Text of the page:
Other changes include a larger, crisper LCD (it displays six lines instead of four); a white, backlit keypad; and a new joysticklike navigation button, which is more tactile and contributes to the SPH-N200's sleeker look and feel.
Besides the slimmer design and ergonomic enhancements, the SPH-N200, which comes in either blue or silver, offers additional functionality, as well as an updated, more user-friendly interface similar to the one found on the company's SCH-6100. The phone has 20 preset ring tones, 3 customizable ones, and a vibrate mode. Along with a calendar, a to-do list, a calculator, multilingual capability, voice-activated dialing, and a 248-name phone book, you'll also find two-way text messaging, an updated wireless Web browser, and an airtime tracker. The last feature allows you to check the length of your last call and the total number of minutes you've logged on the phone since its activation. In theory, if you took note of your total number at the start of each month, you could keep track of how many minutes you'd expended over the course of the month. We're happy to report that the SPH-N200 is a solid performer. We tested the dual-mode (CDMA 1900/AMPS 800) phone in the New York tri-state area using Sprint's service and generally got good reception. Calls were clear, and when we couldn't log on to Sprint's network, the phone had no problem roaming to an analog network.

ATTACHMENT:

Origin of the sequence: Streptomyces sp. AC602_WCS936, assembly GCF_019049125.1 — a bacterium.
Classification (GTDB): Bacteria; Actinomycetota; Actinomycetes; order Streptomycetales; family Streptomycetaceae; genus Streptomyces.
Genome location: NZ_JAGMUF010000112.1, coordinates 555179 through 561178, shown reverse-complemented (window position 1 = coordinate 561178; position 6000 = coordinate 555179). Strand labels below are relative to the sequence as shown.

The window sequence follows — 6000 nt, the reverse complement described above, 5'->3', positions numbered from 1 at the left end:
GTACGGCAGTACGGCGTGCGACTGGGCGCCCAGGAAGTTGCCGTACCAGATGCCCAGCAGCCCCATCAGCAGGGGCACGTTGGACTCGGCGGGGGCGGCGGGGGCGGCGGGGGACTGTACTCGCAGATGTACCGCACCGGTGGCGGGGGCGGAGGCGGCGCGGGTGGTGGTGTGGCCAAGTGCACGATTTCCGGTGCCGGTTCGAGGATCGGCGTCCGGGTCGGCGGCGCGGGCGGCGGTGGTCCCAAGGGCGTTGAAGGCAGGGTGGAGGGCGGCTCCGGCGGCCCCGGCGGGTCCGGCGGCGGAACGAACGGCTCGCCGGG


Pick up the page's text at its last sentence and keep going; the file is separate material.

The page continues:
Overall, we were impressed with the SPH-N200's battery life. While it fell short of the rated 146 hours of standby time in our tests, it didn't miss by much, and we actually managed to surpass Samsung's rated talk time of 230 minutes. Unfortunately, like the SCH-6100, the SPH-N200 can be charged only via its desktop cradle, which frequent travelers will find a tad bulky.